### Summary of Robots at BCS Northampton

On the 17th April 2018 I had the honour of presenting a public talk on robots for the Northampton Branch of the Britsh Computer Society (BCS). This post aims to summarise the session.

The session was really from a personal perspective and journey, covering where I think robots in home and schools are going, and an overview of some of the projects I have been involved. First, part was the presentation - the slides are shown below.

The videos used in the presentations are shown below. The first video is an introduction and welcome from Red the Nao robot.

Next video shows a programmed Cozmo, using Anki's graphical programming language.

Second section of the session was playing with the robots. Red the Nao, an Anki Cozmo and an UBtech Alpha2 and having a play with a Crumble-based junkbots.  Crumble junkbots were used on PC and Raspberry Pi via Pi-top CEED.
 Red (at the back), alpha 2 (middle) and Cozmo (front)

 Crumble controller from Redfern Electronics

 Crumble as part of a junkbot.

Highlights of the evening were Red going for a walk 'hand-in-hand' with one of the audience and Cozmo chatting away; as always (and rightly) the stars of the talk are the robots.

All opinions in this blog are the Author's and should not in any way be seen as reflecting the views of any organisation the Author has any association with. Twitter @scottturneruon

### How to produce a Microbit neural network

This is really part two of a set of post in response to a question from Carl Simmons (@Activ8Thinking) concerning building a micro:bit simple neuron. In the previous post a single neuron was produced. This post looks at producing a network of neurons, ie. neural network; looking to solve the problem that a single neuron can't solve, making an Exclusive OR gate (XOR)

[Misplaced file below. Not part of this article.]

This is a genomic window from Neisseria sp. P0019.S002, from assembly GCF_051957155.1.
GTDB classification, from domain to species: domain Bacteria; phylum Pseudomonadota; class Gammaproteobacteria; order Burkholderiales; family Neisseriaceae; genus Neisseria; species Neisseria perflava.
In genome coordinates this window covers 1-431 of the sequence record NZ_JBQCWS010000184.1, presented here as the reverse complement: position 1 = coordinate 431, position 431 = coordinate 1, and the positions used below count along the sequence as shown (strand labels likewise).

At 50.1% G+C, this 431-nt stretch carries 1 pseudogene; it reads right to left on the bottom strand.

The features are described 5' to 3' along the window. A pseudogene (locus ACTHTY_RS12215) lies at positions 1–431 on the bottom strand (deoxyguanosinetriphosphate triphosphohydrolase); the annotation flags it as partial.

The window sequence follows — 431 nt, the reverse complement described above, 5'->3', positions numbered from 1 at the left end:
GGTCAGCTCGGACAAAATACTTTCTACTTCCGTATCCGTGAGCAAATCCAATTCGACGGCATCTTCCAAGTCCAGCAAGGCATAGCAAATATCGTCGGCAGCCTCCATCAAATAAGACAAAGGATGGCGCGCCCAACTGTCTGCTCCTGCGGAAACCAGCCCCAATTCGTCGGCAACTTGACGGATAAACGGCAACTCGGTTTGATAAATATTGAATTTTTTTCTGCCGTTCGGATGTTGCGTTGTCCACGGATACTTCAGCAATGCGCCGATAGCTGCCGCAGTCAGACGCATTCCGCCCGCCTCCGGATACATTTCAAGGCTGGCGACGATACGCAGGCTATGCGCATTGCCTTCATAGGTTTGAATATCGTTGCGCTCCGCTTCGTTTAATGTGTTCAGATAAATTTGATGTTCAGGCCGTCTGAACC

1. Quick Overview
1.1 The neuron itself

• Inputs are going to be binary
• Weighted sum is bias+W1*input1+w2*input2
• If weighted sum>=0 then the output is True (T on the LEDs) or '1'
• If weighted sum<0 then the output is False (F on the LEDs) or '0'
1.2 The XOR
Essentially for the two input case if the two inputs are different then the output is True.

The figure below shows the arrangement of the connections; pin 2 is the output of the neurons. The two micro:bits/neurons on the left of the picture taking in the two inputs, the same inputs go to these two neurons; the output from these neurons are the two inputs to the output neuron on the right.

 figure 1

The micro:bit objects used in Figure 1 were produced using the micro:bit Frtzing diagram available at https://github.com/microbit-foundation/dev-docs/issues/36 thanks to David Whale (@whalleygeek ) for these.

2. Neuron 1
This is the top left neurone in figure 1. This neurone is set to produce an output of TRUE (pin 2 going high) when the first input goes low and the second input goes high. The code for it is shown below.

3. Neuron 2
This is the bottom left neuron in figure 1. This neurone is set to produce an output of TRUE (pin 2 going high) when the first input goes high and the second input goes low. The code for it is shown below.

4. Output Neuron
Neuron 1
This is the right-hand neurone in figure 1. This neurone is set to produce an output of TRUE (pin 2 going high) when either inputs (outputs from neurons 1 and 2) goes high - in other words acting as an OR gate . The code for it is shown below.

The overall effect is when the two inputs to the network are high/TRUE then the output of the network (this neuron) is TRUE.

5. In Action
The wiring is messy but the effect is possible to see in these images. The top neuron is the output neuron.
 figure 2: inputs to the network (input 1 low and input 2 high)
 Figure 3: inputs to the network (input 1 high and input 2 low)

 figure 4: inputs to the network (both inputs the same)
6. Room for expansion
The neurons were 'trained' in this case by selecting the weights by hand, an improvement would be to get them to learn. How to do this on a micro:bit takes a bit more thinking about, but I would be interested in seeing how others solve that problem.

All opinions in this blog are the Author's and should not in any way be seen as reflecting the views of any organisation the Author has any association with. Twitter @scottturneruon